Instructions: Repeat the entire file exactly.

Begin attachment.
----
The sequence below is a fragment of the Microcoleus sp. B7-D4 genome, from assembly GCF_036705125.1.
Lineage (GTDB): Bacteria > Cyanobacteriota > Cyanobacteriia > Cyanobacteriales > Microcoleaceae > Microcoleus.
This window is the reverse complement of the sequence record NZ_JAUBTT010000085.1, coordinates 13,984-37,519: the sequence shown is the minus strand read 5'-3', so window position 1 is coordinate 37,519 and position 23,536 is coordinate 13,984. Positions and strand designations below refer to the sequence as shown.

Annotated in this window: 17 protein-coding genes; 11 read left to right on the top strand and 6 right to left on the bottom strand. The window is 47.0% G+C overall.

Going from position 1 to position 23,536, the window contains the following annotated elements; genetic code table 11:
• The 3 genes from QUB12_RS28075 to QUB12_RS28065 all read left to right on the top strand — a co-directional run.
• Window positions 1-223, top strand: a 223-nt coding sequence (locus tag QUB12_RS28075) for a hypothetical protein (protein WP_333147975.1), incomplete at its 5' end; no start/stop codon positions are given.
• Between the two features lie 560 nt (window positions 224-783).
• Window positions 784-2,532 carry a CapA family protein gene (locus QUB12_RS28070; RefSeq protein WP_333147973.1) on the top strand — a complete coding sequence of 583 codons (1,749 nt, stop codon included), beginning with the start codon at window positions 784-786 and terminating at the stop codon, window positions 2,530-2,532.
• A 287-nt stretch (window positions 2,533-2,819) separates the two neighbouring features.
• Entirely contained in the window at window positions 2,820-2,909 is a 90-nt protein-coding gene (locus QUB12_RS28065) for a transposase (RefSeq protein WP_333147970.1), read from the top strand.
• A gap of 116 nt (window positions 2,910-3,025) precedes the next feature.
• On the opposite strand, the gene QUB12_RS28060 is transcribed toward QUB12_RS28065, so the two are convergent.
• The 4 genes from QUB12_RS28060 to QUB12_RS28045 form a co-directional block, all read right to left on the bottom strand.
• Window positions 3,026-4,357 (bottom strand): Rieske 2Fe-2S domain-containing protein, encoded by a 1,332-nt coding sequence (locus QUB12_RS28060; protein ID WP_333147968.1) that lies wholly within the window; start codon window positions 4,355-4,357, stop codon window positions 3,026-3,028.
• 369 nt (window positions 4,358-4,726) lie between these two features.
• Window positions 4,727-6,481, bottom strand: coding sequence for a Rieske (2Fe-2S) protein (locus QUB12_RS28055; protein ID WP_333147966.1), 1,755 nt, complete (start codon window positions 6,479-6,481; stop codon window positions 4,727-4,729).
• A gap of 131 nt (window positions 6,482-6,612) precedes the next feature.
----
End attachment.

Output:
The sequence below is a fragment of the Microcoleus sp. B7-D4 genome, from assembly GCF_036705125.1.
Lineage (GTDB): Bacteria > Cyanobacteriota > Cyanobacteriia > Cyanobacteriales > Microcoleaceae > Microcoleus.
This window is the reverse complement of the sequence record NZ_JAUBTT010000085.1, coordinates 13,984-37,519: the sequence shown is the minus strand read 5'-3', so window position 1 is coordinate 37,519 and position 23,536 is coordinate 13,984. Positions and strand designations below refer to the sequence as shown.

Annotated in this window: 17 protein-coding genes; 11 read left to right on the top strand and 6 right to left on the bottom strand. The window is 47.0% G+C overall.

Going from position 1 to position 23,536, the window contains the following annotated elements; genetic code table 11:
• The 3 genes from QUB12_RS28075 to QUB12_RS28065 all read left to right on the top strand — a co-directional run.
• Window positions 1-223, top strand: a 223-nt coding sequence (locus tag QUB12_RS28075) for a hypothetical protein (protein WP_333147975.1), incomplete at its 5' end; no start/stop codon positions are given.
• Between the two features lie 560 nt (window positions 224-783).
• Window positions 784-2,532 carry a CapA family protein gene (locus QUB12_RS28070; RefSeq protein WP_333147973.1) on the top strand — a complete coding sequence of 583 codons (1,749 nt, stop codon included), beginning with the start codon at window positions 784-786 and terminating at the stop codon, window positions 2,530-2,532.
• A 287-nt stretch (window positions 2,533-2,819) separates the two neighbouring features.
• Entirely contained in the window at window positions 2,820-2,909 is a 90-nt protein-coding gene (locus QUB12_RS28065) for a transposase (RefSeq protein WP_333147970.1), read from the top strand.
• A gap of 116 nt (window positions 2,910-3,025) precedes the next feature.
• On the opposite strand, the gene QUB12_RS28060 is transcribed toward QUB12_RS28065, so the two are convergent.
• The 4 genes from QUB12_RS28060 to QUB12_RS28045 form a co-directional block, all read right to left on the bottom strand.
• Window positions 3,026-4,357 (bottom strand): Rieske 2Fe-2S domain-containing protein, encoded by a 1,332-nt coding sequence (locus QUB12_RS28060; protein ID WP_333147968.1) that lies wholly within the window; start codon window positions 4,355-4,357, stop codon window positions 3,026-3,028.
• 369 nt (window positions 4,358-4,726) lie between these two features.
• Window positions 4,727-6,481, bottom strand: coding sequence for a Rieske (2Fe-2S) protein (locus QUB12_RS28055; protein ID WP_333147966.1), 1,755 nt, complete (start codon window positions 6,479-6,481; stop codon window positions 4,727-4,729).
• A gap of 131 nt (window positions 6,482-6,612) precedes the next feature.